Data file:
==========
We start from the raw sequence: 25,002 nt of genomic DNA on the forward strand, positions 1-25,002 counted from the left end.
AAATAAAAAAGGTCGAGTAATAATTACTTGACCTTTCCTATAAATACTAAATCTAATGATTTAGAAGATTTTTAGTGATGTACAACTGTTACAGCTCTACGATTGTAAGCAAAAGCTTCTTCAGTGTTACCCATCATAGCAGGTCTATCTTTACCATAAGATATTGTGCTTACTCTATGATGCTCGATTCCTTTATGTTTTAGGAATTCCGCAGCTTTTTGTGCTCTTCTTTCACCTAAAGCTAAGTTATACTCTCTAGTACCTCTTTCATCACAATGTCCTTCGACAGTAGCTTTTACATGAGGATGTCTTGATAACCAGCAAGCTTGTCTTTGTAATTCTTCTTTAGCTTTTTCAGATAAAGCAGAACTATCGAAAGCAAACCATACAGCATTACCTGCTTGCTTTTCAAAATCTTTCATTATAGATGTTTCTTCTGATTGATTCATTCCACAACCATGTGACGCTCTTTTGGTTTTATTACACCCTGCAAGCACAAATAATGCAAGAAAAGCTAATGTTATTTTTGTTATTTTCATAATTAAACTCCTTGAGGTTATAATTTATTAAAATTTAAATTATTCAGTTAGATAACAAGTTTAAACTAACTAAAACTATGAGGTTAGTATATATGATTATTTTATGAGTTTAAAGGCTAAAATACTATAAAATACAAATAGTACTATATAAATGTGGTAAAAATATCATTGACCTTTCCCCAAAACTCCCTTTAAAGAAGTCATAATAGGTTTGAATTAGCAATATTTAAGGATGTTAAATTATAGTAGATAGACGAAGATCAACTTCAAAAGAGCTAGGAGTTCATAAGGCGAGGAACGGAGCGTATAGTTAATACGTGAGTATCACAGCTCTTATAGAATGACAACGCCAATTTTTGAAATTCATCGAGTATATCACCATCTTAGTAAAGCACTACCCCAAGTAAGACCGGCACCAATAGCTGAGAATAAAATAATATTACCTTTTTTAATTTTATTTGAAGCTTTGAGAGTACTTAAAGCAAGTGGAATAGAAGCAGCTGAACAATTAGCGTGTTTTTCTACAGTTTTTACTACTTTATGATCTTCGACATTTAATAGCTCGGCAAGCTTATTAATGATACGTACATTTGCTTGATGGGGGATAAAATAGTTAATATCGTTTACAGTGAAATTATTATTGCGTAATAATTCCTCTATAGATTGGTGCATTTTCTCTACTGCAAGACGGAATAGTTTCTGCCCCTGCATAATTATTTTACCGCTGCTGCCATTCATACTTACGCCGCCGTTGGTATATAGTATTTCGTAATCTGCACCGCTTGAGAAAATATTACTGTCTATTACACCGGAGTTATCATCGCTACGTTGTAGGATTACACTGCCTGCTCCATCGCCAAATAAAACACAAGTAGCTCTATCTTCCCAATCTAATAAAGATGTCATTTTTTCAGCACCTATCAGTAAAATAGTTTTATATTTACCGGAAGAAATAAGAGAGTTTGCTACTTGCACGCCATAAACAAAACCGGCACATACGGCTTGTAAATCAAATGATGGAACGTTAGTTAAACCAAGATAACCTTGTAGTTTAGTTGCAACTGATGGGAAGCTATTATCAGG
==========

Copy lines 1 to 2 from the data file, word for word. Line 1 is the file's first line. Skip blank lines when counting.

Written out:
We start from the raw sequence: 25,002 nt of genomic DNA on the forward strand, positions 1-25,002 counted from the left end.
AAATAAAAAAGGTCGAGTAATAATTACTTGACCTTTCCTATAAATACTAAATCTAATGATTTAGAAGATTTTTAGTGATGTACAACTGTTACAGCTCTACGATTGTAAGCAAAAGCTTCTTCAGTGTTACCCATCATAGCAGGTCTATCTTTACCATAAGATATTGTGCTTACTCTATGATGCTCGATTCCTTTATGTTTTAGGAATTCCGCAGCTTTTTGTGCTCTTCTTTCACCTAAAGCTAAGTTATACTCTCTAGTACCTCTTTCATCACAATGTCCTTCGACAGTAGCTTTTACATGAGGATGTCTTGATAACCAGCAAGCTTGTCTTTGTAATTCTTCTTTAGCTTTTTCAGATAAAGCAGAACTATCGAAAGCAAACCATACAGCATTACCTGCTTGCTTTTCAAAATCTTTCATTATAGATGTTTCTTCTGATTGATTCATTCCACAACCATGTGACGCTCTTTTGGTTTTATTACACCCTGCAAGCACAAATAATGCAAGAAAAGCTAATGTTATTTTTGTTATTTTCATAATTAAACTCCTTGAGGTTATAATTTATTAAAATTTAAATTATTCAGTTAGATAACAAGTTTAAACTAACTAAAACTATGAGGTTAGTATATATGATTATTTTATGAGTTTAAAGGCTAAAATACTATAAAATACAAATAGTACTATATAAATGTGGTAAAAATATCATTGACCTTTCCCCAAAACTCCCTTTAAAGAAGTCATAATAGGTTTGAATTAGCAATATTTAAGGATGTTAAATTATAGTAGATAGACGAAGATCAACTTCAAAAGAGCTAGGAGTTCATAAGGCGAGGAACGGAGCGTATAGTTAATACGTGAGTATCACAGCTCTTATAGAATGACAACGCCAATTTTTGAAATTCATCGAGTATATCACCATCTTAGTAAAGCACTACCCCAAGTAAGACCGGCACCAATAGCTGAGAATAAAATAATATTACCTTTTTTAATTTTATTTGAAGCTTTGAGAGTACTTAAAGCAAGTGGAATAGAAGCAGCTGAACAATTAGCGTGTTTTTCTACAGTTTTTACTACTTTATGATCTTCGACATTTAATAGCTCGGCAAGCTTATTAATGATACGTACATTTGCTTGATGGGGGATAAAATAGTTAATATCGTTTACAGTGAAATTATTATTGCGTAATAATTCCTCTATAGATTGGTGCATTTTCTCTACTGCAAGACGGAATAGTTTCTGCCCCTGCATAATTATTTTACCGCTGCTGCCATTCATACTTACGCCGCCGTTGGTATATAGTATTTCGTAATCTGCACCGCTTGAGAAAATATTACTGTCTATTACACCGGAGTTATCATCGCTACGTTGTAGGATTACACTGCCTGCTCCATCGCCAAATAAAACACAAGTAGCTCTATCTTCCCAATCTAATAAAGATGTCATTTTTTCAGCACCTATCAGTAAAATAGTTTTATATTTACCGGAAGAAATAAGAGAGTTTGCTACTTGCACGCCATAAACAAAACCGGCACATACGGCTTGTAAATCAAATGATGGAACGTTAGTTAAACCAAGATAACCTTGTAGTTTAGTTGCAACTGATGGGAAGCTATTATCAGG